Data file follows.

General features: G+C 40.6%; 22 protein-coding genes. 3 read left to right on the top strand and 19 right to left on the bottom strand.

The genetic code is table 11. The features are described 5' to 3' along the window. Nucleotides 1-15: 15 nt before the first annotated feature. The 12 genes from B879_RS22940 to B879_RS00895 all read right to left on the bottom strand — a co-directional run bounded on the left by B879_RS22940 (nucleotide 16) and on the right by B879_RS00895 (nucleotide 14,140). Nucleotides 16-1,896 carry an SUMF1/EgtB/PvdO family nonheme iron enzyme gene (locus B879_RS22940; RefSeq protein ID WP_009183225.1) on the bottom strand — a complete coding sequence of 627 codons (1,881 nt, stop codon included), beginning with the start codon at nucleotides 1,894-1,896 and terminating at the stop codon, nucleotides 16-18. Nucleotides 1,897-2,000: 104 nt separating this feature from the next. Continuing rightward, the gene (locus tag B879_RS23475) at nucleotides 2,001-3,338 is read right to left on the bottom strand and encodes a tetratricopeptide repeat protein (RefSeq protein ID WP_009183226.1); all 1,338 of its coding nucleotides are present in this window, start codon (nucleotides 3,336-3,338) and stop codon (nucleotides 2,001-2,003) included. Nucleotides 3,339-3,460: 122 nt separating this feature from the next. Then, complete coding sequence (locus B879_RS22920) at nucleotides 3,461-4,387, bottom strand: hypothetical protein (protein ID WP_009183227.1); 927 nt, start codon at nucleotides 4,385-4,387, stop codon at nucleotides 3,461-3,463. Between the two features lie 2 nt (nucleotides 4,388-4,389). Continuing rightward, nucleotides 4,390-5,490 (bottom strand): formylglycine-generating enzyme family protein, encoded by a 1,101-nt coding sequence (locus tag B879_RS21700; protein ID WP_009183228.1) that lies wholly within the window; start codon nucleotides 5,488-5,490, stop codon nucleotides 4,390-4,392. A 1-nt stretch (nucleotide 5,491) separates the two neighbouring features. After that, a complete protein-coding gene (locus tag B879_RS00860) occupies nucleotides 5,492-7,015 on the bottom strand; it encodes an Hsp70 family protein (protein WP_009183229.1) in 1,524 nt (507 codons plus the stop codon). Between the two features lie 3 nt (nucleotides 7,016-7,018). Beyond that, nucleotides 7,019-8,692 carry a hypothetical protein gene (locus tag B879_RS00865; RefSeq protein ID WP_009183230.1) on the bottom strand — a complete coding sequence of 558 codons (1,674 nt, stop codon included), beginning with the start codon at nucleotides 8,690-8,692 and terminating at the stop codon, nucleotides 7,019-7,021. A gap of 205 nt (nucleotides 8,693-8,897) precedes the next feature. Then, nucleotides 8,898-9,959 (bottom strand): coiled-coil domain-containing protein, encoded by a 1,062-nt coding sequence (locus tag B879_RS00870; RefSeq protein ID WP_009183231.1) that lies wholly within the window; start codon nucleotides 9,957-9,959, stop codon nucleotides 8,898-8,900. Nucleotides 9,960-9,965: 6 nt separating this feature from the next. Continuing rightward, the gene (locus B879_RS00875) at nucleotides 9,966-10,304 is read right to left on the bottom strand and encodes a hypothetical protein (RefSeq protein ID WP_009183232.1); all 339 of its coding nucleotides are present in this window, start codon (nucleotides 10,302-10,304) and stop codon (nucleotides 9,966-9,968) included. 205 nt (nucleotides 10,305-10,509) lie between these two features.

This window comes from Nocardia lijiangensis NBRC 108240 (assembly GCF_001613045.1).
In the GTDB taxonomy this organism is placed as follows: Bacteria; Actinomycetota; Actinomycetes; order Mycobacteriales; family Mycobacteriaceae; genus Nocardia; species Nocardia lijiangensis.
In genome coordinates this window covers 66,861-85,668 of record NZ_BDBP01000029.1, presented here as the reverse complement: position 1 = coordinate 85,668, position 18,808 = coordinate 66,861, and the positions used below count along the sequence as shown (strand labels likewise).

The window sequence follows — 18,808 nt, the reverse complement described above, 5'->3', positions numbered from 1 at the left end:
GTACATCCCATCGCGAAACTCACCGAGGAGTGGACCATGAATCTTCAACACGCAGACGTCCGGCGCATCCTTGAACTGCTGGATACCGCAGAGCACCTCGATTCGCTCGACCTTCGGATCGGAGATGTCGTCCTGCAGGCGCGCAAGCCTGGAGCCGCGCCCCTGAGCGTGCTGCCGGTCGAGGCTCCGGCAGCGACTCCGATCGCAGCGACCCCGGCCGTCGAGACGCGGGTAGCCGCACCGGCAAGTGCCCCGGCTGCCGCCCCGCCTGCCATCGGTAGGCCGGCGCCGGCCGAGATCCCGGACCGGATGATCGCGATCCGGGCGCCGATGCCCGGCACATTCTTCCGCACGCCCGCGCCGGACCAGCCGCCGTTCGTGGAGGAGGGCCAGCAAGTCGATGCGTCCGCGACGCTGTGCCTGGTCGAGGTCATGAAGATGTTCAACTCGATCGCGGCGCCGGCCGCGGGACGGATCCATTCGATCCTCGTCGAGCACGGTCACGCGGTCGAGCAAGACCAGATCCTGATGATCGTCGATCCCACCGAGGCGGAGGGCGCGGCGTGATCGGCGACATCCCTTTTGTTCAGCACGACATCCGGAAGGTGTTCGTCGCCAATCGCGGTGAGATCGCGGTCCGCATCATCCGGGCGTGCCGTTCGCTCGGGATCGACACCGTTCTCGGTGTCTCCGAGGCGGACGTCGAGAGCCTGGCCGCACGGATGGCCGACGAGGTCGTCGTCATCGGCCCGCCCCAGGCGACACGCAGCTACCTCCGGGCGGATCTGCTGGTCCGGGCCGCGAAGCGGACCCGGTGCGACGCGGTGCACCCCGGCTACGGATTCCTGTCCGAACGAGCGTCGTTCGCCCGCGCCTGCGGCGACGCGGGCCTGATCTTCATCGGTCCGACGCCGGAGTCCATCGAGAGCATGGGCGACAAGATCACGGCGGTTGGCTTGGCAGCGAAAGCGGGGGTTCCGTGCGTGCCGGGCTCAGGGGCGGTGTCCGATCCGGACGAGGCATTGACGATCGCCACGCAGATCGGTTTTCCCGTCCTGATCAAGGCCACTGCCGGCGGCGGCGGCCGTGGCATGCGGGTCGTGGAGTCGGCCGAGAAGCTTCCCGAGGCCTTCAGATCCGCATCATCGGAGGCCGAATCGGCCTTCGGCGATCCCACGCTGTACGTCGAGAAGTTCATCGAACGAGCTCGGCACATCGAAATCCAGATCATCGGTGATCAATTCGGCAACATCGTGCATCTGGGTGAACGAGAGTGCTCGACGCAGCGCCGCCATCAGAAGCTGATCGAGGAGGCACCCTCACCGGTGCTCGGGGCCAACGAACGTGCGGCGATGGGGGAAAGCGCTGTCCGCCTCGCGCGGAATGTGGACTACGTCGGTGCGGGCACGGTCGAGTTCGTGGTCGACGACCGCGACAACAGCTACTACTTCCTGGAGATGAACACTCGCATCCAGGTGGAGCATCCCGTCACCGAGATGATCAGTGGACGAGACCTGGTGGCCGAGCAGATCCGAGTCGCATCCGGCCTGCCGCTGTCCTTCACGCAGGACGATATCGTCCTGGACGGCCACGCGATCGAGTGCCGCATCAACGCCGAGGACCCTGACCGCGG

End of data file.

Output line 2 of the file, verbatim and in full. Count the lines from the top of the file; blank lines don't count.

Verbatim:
The genetic code is table 11. The features are described 5' to 3' along the window. Nucleotides 1-15: 15 nt before the first annotated feature. The 12 genes from B879_RS22940 to B879_RS00895 all read right to left on the bottom strand — a co-directional run bounded on the left by B879_RS22940 (nucleotide 16) and on the right by B879_RS00895 (nucleotide 14,140). Nucleotides 16-1,896 carry an SUMF1/EgtB/PvdO family nonheme iron enzyme gene (locus B879_RS22940; RefSeq protein ID WP_009183225.1) on the bottom strand — a complete coding sequence of 627 codons (1,881 nt, stop codon included), beginning with the start codon at nucleotides 1,894-1,896 and terminating at the stop codon, nucleotides 16-18. Nucleotides 1,897-2,000: 104 nt separating this feature from the next. Continuing rightward, the gene (locus tag B879_RS23475) at nucleotides 2,001-3,338 is read right to left on the bottom strand and encodes a tetratricopeptide repeat protein (RefSeq protein ID WP_009183226.1); all 1,338 of its coding nucleotides are present in this window, start codon (nucleotides 3,336-3,338) and stop codon (nucleotides 2,001-2,003) included. Nucleotides 3,339-3,460: 122 nt separating this feature from the next. Then, complete coding sequence (locus B879_RS22920) at nucleotides 3,461-4,387, bottom strand: hypothetical protein (protein ID WP_009183227.1); 927 nt, start codon at nucleotides 4,385-4,387, stop codon at nucleotides 3,461-3,463. Between the two features lie 2 nt (nucleotides 4,388-4,389). Continuing rightward, nucleotides 4,390-5,490 (bottom strand): formylglycine-generating enzyme family protein, encoded by a 1,101-nt coding sequence (locus tag B879_RS21700; protein ID WP_009183228.1) that lies wholly within the window; start codon nucleotides 5,488-5,490, stop codon nucleotides 4,390-4,392. A 1-nt stretch (nucleotide 5,491) separates the two neighbouring features. After that, a complete protein-coding gene (locus tag B879_RS00860) occupies nucleotides 5,492-7,015 on the bottom strand; it encodes an Hsp70 family protein (protein WP_009183229.1) in 1,524 nt (507 codons plus the stop codon). Between the two features lie 3 nt (nucleotides 7,016-7,018). Beyond that, nucleotides 7,019-8,692 carry a hypothetical protein gene (locus tag B879_RS00865; RefSeq protein ID WP_009183230.1) on the bottom strand — a complete coding sequence of 558 codons (1,674 nt, stop codon included), beginning with the start codon at nucleotides 8,690-8,692 and terminating at the stop codon, nucleotides 7,019-7,021. A gap of 205 nt (nucleotides 8,693-8,897) precedes the next feature. Then, nucleotides 8,898-9,959 (bottom strand): coiled-coil domain-containing protein, encoded by a 1,062-nt coding sequence (locus tag B879_RS00870; RefSeq protein ID WP_009183231.1) that lies wholly within the window; start codon nucleotides 9,957-9,959, stop codon nucleotides 8,898-8,900. Nucleotides 9,960-9,965: 6 nt separating this feature from the next. Continuing rightward, the gene (locus B879_RS00875) at nucleotides 9,966-10,304 is read right to left on the bottom strand and encodes a hypothetical protein (RefSeq protein ID WP_009183232.1); all 339 of its coding nucleotides are present in this window, start codon (nucleotides 10,302-10,304) and stop codon (nucleotides 9,966-9,968) included. 205 nt (nucleotides 10,305-10,509) lie between these two features.